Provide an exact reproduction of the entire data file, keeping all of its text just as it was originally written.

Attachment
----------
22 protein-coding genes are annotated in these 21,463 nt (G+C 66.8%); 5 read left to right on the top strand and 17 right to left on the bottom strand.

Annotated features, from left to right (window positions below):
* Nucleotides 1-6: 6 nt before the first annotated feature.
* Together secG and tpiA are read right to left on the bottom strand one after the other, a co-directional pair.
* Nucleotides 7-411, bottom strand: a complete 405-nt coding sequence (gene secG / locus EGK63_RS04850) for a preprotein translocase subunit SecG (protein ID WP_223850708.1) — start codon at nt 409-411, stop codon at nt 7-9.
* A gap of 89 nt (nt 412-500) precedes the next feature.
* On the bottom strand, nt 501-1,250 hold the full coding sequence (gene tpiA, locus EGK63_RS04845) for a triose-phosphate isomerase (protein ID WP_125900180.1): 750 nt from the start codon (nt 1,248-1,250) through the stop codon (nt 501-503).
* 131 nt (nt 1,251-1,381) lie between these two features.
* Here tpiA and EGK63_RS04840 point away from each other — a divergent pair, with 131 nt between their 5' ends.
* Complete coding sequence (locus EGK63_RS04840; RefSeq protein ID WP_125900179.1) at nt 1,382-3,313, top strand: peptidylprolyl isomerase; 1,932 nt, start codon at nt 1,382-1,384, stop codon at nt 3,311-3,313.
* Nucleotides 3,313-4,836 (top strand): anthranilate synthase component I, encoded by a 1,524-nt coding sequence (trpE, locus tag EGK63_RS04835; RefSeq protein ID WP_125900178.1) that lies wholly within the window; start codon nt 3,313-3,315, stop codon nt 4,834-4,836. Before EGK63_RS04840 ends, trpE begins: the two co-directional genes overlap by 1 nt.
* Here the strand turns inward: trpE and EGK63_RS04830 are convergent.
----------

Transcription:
22 protein-coding genes are annotated in these 21,463 nt (G+C 66.8%); 5 read left to right on the top strand and 17 right to left on the bottom strand.

Annotated features, from left to right (window positions below):
* Nucleotides 1-6: 6 nt before the first annotated feature.
* Together secG and tpiA are read right to left on the bottom strand one after the other, a co-directional pair.
* Nucleotides 7-411, bottom strand: a complete 405-nt coding sequence (gene secG / locus EGK63_RS04850) for a preprotein translocase subunit SecG (protein ID WP_223850708.1) — start codon at nt 409-411, stop codon at nt 7-9.
* A gap of 89 nt (nt 412-500) precedes the next feature.
* On the bottom strand, nt 501-1,250 hold the full coding sequence (gene tpiA, locus EGK63_RS04845) for a triose-phosphate isomerase (protein ID WP_125900180.1): 750 nt from the start codon (nt 1,248-1,250) through the stop codon (nt 501-503).
* 131 nt (nt 1,251-1,381) lie between these two features.
* Here tpiA and EGK63_RS04840 point away from each other — a divergent pair, with 131 nt between their 5' ends.
* Complete coding sequence (locus EGK63_RS04840; RefSeq protein ID WP_125900179.1) at nt 1,382-3,313, top strand: peptidylprolyl isomerase; 1,932 nt, start codon at nt 1,382-1,384, stop codon at nt 3,311-3,313.
* Nucleotides 3,313-4,836 (top strand): anthranilate synthase component I, encoded by a 1,524-nt coding sequence (trpE, locus tag EGK63_RS04835; RefSeq protein ID WP_125900178.1) that lies wholly within the window; start codon nt 3,313-3,315, stop codon nt 4,834-4,836. Before EGK63_RS04840 ends, trpE begins: the two co-directional genes overlap by 1 nt.
* Here the strand turns inward: trpE and EGK63_RS04830 are convergent.